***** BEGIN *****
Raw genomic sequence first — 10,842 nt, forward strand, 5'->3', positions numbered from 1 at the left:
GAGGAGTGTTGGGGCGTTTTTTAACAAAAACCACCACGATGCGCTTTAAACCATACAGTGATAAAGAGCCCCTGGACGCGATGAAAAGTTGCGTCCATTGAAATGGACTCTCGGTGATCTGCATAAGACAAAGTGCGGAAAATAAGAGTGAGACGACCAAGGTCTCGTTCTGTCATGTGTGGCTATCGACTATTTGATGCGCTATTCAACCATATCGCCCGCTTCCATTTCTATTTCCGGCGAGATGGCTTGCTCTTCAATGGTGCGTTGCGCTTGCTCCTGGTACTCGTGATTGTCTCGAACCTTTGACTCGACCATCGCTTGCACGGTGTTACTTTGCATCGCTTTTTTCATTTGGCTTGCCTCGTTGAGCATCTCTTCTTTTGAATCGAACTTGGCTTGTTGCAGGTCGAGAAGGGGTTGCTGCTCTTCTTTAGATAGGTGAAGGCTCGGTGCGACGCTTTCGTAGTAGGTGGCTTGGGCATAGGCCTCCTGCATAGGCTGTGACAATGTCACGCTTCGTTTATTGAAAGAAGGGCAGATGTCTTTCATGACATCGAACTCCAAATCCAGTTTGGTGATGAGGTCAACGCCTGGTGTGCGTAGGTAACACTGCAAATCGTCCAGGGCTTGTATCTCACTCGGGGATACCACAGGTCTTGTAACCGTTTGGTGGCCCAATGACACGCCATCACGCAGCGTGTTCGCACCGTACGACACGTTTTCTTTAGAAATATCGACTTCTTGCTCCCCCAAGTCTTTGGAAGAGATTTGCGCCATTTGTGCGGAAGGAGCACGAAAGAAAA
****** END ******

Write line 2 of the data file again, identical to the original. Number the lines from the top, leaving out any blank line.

GAGGAGTGTTGGGGCGTTTTTTAACAAAAACCACCACGATGCGCTTTAAACCATACAGTGATAAAGAGCCCCTGGACGCGATGAAAAGTTGCGTCCATTGAAATGGACTCTCGGTGATCTGCATAAGACAAAGTGCGGAAAATAAGAGTGAGACGACCAAGGTCTCGTTCTGTCATGTGTGGCTATCGACTATTTGATGCGCTATTCAACCATATCGCCCGCTTCCATTTCTATTTCCGGCGAGATGGCTTGCTCTTCAATGGTGCGTTGCGCTTGCTCCTGGTACTCGTGATTGTCTCGAACCTTTGACTCGACCATCGCTTGCACGGTGTTACTTTGCATCGCTTTTTTCATTTGGCTTGCCTCGTTGAGCATCTCTTCTTTTGAATCGAACTTGGCTTGTTGCAGGTCGAGAAGGGGTTGCTGCTCTTCTTTAGATAGGTGAAGGCTCGGTGCGACGCTTTCGTAGTAGGTGGCTTGGGCATAGGCCTCCTGCATAGGCTGTGACAATGTCACGCTTCGTTTATTGAAAGAAGGGCAGATGTCTTTCATGACATCGAACTCCAAATCCAGTTTGGTGATGAGGTCAACGCCTGGTGTGCGTAGGTAACACTGCAAATCGTCCAGGGCTTGTATCTCACTCGGGGATACCACAGGTCTTGTAACCGTTTGGTGGCCCAATGACACGCCATCACGCAGCGTGTTCGCACCGTACGACACGTTTTCTTTAGAAATATCGACTTCTTGCTCCCCCAAGTCTTTGGAAGAGATTTGCGCCATTTGTGCGGAAGGAGCACGAAAGAAAA